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Edible cutlery : Use it and eat it

Posted by
on October 29, 2019 at 05:03 PM

Historically speaking, India has been a land of creations! We have gifted the world with many key inventions like the decimal, zero, concept of atom, yoga, game of chess, so on and so forth. Adding to this list of inventions by our countrymen, is Narayana Peespati’s edible cutlery! It may not be as pivotal but it definitely is the initiation of a trend we urgently need to follow. One might question, what is the real big deal with edible cutlery? The market is flooded with cutlery made of various materials like metal, plastic, wood etc. Most commonly used of all this is plastic cutlery. Convenient to use and cheap, it is a preferred choice specially when travelling. Even take-away and delivery at restaurants is done in plastic cutlery. All this adds to the plastic waste generated by us, which we already know is a global menace to the environment. Additionally, plastic is also very harmful to human health. Stirred by the health hazard caused by plastic, drove Narayan Peesapati to find a solution as simple as edible cutlery.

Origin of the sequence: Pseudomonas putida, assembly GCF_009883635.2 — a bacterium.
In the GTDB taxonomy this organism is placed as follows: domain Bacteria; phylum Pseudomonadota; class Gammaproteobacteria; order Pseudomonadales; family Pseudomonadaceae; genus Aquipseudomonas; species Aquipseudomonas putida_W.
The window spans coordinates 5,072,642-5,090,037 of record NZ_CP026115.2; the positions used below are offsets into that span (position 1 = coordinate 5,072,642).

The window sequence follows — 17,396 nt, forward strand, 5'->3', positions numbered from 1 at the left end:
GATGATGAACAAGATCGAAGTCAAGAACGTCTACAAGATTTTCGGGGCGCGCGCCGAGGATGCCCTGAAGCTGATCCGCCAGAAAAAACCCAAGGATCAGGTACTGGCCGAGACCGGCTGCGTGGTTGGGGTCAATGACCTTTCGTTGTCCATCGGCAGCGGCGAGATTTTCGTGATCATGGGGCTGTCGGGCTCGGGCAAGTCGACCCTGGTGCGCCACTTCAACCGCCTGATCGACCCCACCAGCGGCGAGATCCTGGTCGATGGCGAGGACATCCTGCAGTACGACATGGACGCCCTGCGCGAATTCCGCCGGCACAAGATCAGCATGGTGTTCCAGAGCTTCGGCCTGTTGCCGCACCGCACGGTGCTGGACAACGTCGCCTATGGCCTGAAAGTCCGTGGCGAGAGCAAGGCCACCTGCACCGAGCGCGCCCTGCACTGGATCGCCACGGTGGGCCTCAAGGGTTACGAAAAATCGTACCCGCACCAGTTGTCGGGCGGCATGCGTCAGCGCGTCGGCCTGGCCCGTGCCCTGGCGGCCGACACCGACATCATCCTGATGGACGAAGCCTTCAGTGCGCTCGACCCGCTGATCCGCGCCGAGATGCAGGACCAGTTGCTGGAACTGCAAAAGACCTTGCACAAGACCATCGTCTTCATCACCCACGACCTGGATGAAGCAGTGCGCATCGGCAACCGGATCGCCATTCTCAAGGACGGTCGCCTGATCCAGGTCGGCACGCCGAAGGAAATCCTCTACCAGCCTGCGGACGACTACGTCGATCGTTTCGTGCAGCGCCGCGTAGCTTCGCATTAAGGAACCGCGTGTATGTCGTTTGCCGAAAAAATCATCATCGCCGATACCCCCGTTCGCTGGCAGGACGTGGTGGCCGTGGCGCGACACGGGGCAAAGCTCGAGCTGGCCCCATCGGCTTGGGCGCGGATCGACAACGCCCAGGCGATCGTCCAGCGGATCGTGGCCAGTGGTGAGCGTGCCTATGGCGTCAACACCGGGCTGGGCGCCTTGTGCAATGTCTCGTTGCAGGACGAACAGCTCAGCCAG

© Courtesy of internet sources

Started in the year 2010, The company, Bakey’s Foods Private Limited was established in Hyderabad, Andhra Pradesh, with the intention of finding an alternative to disposable plastic/wood cutlery and bamboo chopsticks. Founder of the company, Narayana Peesapati, was initially a researcher at the International Crop Research Institute for Semi - Arid Tropics (ICRISAT), Hyderabad.   

“Whenever I travelled, I used to feel terribly guilty about using plastic cutlery because it created so much plastic waste. Why couldn’t we create an alternative?” wondered Narayana Peesapati. Not only does it have adverse effects on the environment but human body as well! Plastic is made up of chemicals and carcinogenic toxins. When used for eating, these can enter our body no matter how clean and well you wash them. Mr Narayana, has closely studied the process of manufacturing plastic cutlery and has concluded that the procedure of manufacturing itself makes it unfit for use with food. 

 “The irony is that there are very stringent food safety norms in India. But there are no norms when it comes to manufacturing the utensils in which we consume food,” he says. In our country, hygiene has always suffered in the name of cost cutting. In the factories he visited, he observed that the end product that is removed from moulds, is just cleaned with plain cloth, exposing the users to the risk of micro plastic consumption. “Even after scraping the extra plastic, there are chances that some micro-granules of plastic get dislodged and can enter the body with our food if a spoon is not washed,” he says. He also noticed the number of plastic spoons getting bought was very high compared to the amount disposed. This could only mean reuse which in turn means, bacterial consumption as well. His fears made him work hard to achieve his goals and today he is the founder and managing director of Bakey’s Food Private Limited, the company that has managed to replace plastic cutlery with edible cutlery.